It's been over four years since IBM's (NYSE:IBM) cognitive computing wonder Watson trounced two of Jeopardy's top winners. At the time, Watson was a novel concept to say the least, and maybe a peek into the future of "machine learning," but it seemed a far-flung notion that IBM would actually generate any significant revenue from its computing wonder anytime soon.

Fast-forward a few years, and not only has IBM monetized Watson, it's gone all in. After investing $1 billion to create a separate Watson business division, the new-ish unit has since spent billions more on strategic acquisitions, including the recent $1 billion deal for Merge Healthcare as part of its Watson Health initiative. And according to some new data, IBM's focus on analytics and big data -- a compilation of information from multiple sources -- are exactly what big business needs.

A world of potential
Estimates vary, but according to research from IDC, the market for big data-related analytics and services will skyrocket to $125 billion in 2015, and that's just scratching the surface of what is expected to become an even larger opportunity in the years to come.

The high expectations surrounding big data are due, in large part, to the proliferation of the Internet of Things, or IoT. As the world around us becomes increasingly "connected" -- our homes, cars and even cities -- the sheer volume of available data is quickly becoming overwhelming: and that's where solutions like IBM's Watson and one of its primary competitors, Microsoft (NASDAQ:MSFT), with its Hadoop, Power BI (business intelligence) and artificial intelligence product suite, enter the picture.

Sometimes overlooked in the discussion of the burgeoning IoT market is data. Predictions of IoT-related device sales tend to get the headlines, but the real value lies in collecting, collating, analyzing, and ultimately utilizing all that information, much of which is stored in the cloud. Not surprisingly, personalized marketing efforts -- based on assimilating consumer data to develop "profiles" -- have the highest engagement and response rates, which is what marketing departments pay for.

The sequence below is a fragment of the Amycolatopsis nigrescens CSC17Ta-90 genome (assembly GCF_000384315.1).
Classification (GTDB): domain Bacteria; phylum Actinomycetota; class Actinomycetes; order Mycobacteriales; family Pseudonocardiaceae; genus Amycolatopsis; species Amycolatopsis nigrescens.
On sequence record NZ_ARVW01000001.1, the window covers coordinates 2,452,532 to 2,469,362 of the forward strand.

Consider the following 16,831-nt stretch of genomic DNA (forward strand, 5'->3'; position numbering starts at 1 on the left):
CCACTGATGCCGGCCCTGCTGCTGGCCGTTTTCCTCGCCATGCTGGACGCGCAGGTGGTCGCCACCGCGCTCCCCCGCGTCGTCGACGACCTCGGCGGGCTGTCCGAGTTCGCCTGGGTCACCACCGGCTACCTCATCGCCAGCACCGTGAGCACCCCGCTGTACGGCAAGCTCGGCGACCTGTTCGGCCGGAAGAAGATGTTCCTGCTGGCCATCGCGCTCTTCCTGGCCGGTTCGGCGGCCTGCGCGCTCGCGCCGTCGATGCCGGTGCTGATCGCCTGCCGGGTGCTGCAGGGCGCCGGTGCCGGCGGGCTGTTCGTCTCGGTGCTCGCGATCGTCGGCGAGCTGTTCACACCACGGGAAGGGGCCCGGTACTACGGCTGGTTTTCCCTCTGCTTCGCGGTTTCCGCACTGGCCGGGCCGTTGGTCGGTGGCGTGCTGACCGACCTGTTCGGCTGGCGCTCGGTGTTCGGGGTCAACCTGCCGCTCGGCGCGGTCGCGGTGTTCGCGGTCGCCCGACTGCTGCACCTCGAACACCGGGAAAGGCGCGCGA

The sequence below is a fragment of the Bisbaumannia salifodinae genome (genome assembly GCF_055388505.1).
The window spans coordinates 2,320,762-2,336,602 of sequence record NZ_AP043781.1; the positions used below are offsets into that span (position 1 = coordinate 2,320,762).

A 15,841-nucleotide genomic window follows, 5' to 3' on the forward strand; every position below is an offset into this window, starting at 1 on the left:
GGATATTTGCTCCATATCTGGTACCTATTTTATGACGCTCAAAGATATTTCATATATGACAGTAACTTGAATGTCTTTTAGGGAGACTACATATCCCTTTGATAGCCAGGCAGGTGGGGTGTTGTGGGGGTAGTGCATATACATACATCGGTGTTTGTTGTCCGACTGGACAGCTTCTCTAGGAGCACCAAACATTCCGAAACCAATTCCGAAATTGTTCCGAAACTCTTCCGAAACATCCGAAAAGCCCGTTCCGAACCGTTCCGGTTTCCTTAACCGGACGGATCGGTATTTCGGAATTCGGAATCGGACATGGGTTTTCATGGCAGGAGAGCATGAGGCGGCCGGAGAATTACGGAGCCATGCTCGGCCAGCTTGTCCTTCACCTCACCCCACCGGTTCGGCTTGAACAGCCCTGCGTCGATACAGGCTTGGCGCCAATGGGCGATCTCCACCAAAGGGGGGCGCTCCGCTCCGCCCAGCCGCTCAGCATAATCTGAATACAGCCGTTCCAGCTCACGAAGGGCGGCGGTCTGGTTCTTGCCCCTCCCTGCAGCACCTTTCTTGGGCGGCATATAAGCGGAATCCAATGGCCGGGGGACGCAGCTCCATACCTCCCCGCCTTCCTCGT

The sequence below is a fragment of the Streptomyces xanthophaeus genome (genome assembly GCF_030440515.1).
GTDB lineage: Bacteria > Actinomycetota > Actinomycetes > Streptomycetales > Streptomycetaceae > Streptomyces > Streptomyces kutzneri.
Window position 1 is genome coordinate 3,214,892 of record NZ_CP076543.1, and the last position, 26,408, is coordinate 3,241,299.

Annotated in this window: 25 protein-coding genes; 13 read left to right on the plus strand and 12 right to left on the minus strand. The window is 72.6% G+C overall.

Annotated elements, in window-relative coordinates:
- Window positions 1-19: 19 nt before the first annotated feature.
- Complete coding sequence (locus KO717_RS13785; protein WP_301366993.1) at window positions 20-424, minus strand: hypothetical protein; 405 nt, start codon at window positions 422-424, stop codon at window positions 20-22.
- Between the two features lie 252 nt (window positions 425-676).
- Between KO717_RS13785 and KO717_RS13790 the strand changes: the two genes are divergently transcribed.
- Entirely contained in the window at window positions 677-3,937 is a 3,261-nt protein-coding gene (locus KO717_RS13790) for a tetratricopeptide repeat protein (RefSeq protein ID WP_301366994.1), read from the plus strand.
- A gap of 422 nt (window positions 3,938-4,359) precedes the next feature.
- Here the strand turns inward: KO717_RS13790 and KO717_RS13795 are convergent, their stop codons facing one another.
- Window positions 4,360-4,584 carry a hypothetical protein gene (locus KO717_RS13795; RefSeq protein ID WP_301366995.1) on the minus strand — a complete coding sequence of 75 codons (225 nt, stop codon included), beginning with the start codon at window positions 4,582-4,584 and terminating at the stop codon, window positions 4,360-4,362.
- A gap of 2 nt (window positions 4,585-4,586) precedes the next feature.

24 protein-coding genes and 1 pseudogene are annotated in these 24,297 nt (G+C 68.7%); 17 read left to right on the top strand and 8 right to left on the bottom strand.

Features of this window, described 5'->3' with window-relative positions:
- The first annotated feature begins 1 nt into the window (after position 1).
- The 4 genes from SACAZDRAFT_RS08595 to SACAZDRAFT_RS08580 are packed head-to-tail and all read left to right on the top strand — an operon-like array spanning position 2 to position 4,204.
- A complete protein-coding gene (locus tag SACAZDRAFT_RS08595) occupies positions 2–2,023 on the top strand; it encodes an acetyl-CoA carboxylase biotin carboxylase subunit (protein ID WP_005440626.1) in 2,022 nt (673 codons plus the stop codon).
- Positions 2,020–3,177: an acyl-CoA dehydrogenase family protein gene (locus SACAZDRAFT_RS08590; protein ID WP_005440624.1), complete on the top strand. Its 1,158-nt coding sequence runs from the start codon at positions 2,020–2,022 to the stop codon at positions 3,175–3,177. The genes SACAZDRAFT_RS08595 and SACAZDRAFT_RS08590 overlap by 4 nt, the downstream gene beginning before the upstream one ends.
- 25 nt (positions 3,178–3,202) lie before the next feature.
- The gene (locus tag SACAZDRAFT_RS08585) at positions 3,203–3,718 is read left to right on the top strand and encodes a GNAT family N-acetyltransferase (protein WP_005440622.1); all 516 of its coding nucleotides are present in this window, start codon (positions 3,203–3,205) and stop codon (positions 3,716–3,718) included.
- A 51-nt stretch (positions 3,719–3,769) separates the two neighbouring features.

The problem is, even in these early days of IoT and big data, large companies are already facing a dilemma: what to do with all that information?

Survey says
A study was conducted a few months ago asking both U.S. and U.K. business execs what challenges they're facing as it relates to big data. Concerns with integrating multiple data sources into a seamless, easy-to-use platform were high on the list, particularly for larger companies.

But the No. 1 challenge for analytics execs in companies with more than 500 employees -- cited by 60% of the respondents -- was the "large amount of data." As it stands, there is simply too much information for traditional legacy systems to analyze and develop actionable results. Another 53% of the business analytics folks are challenged with finding analytics experts to ensure they derive the most value out of the data as possible.

Big Data Chart


Source: eMarketer.

Filling the void
Though not quite at Microsoft's more than $8 billion annual revenue run rate, IBM's cloud results are nothing to sneeze at. Last quarter was another in a long line of earnings announcements in which IBM enjoyed significant cloud-related revenue growth. Up over 50% "as reported," and over 70% after removing the effects of currency exchange rates and one-time items, IBM is now tracking at a $4.5 billion annual run rate. And the cloud is where much of big data is, and will continue to be, housed.

Of course, Microsoft CEO Satya Nadella has been focused on his "cloud-first" transition for some time. But when it comes to big data, analytics and cognitive computing, IBM's Watson and its BI efforts are leading the charge. Unfortunately, IBM doesn't break out Watson-specific sales, but its BI unit jumped over 20% last quarter, sans currency headwinds.

The big data challenges businesses are already facing this early in the IoT growth curve beg for solutions like IBM's Watson. Yes, many investors continue to point to the declining PC market and IBM's poor hardware sales as reasons to be bearish, but that's a near-term perspective. Over the long haul, IBM is positioned to solve one of big businesses most pressing concerns: what to do with all this data.

Tim Brugger has no position in any stocks mentioned. The Motley Fool owns shares of Microsoft. Try any of our Foolish newsletter services free for 30 days. We Fools may not all hold the same opinions, but we all believe that considering a diverse range of insights makes us better investors. The Motley Fool has a disclosure policy.